A perfectly pitched comedy-drama about family tensions, director Lisa Cholodenko’s third film is also a showcase for some stellar acting.
When a Los Angeles lesbian couple, Nic (Annette Bening) and Jules (Julianne Moore), discover their two teenage kids, Joni (Mia Wasikowska) and Laser (Josh Hutcherson), have got in touch with their biological father (Mark Ruffalo) it causes various complications.
As with Chodolenko’s previous films, this is very much a character piece exploring the intricacies and complications of human relationships.
But it is a step up from her last two films, applying a light touch to potentially heavy issues, and much of the enjoyment comes from the actors fitting snugly into their roles, especially the two leads who have their best parts in years.
Bening is excellent as the career-orientated matriarch. As an uptight, wine-loving physician she manages to convey a genuine warmth and affection for her family that often seems hidden beneath her surface anxieties.
Moore gets to explore a more vulnerable side, as someone less interested in a career and who strays of the beaten track in looking for someone to spice up her domestic routine.
The chemistry between the two is striking and they paint a convincing picture of a genuinely loving couple who are nonetheless susceptible to the insecurities and problems of everyday life.
Already attracting awards season buzz, it will be interesting to see which categories both actresses are submitted for. At the moment the smart money is for Bening, but it seemed to me that Moore had slightly more screen time.
In the key supporting roles, Wasikowska and Hutcherson provide a nice contrast to their parents with their charming levelheadedness, whilst Ruffalo exudes a relaxing, easy charm as the man who is a catalyst for unexpected change.
The screenplay, by Cholodenko and Stuart Blumberg, manages to flesh out the characters and impressively depicts underlying tensions, be they of gender, sexuality or background.
Perhaps the most striking aspect of the film is how purely enjoyable it is to watch, moving from scene-to-scene with witty dialogue and organic humour generated from the interaction of the well-drawn characters.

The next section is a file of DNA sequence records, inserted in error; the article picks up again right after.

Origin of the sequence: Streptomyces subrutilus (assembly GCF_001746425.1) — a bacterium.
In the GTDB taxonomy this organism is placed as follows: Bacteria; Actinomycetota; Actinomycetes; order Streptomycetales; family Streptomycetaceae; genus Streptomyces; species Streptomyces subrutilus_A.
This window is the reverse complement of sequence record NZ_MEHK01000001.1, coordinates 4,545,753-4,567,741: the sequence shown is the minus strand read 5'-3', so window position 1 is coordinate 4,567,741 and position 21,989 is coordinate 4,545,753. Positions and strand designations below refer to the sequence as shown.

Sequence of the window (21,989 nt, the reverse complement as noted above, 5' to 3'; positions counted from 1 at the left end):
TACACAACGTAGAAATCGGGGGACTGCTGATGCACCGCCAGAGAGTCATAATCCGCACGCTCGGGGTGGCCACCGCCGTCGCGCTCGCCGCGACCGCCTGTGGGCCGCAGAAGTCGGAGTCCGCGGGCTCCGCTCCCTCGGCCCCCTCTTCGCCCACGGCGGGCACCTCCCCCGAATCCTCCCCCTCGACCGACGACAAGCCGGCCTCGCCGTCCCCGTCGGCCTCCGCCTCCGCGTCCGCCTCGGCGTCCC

This has the added bonus of dramatic moments arriving with unexpected force and when they do, it is with a lack of bombast unusual for films dealing with relationship problems.
For an independent film, albeit an upscale one, the look and feel of the production is convincing and special credit must go to editor Jeffrey M. Werner who helps move scenes along with an understated ease and fluency.
Added to this is an excellent soundtrack, which seems to reflect the different tastes of the family: for the parents there is David Bowie, Joni Mitchell and The Who, whilst for the kids, we get tracks from Vampire Weekend and MGMT.
Comedy-dramas (or dramatic comedies) can often be a hellish thing to get right, but here Chodolenko strikes just the right balance, with a tone that never takes its characters too seriously, whilst still treating them with respect.
Although the issue of gay marriage is still a contentious one in America, this film goes a long way in putting forward the idea that a happy family doesn’t have to be a conventional one.
Without resorting to grandstanding polemic and instead just showing the bittersweet ups and downs of a loving family, Chodolenko has made a convincing case that the kids will indeed be alright.
The Kids Are Alright screens at the London Film Festival (Monday 25th, Tues 26th and Weds 27th) and opens in the UK on Friday 30th October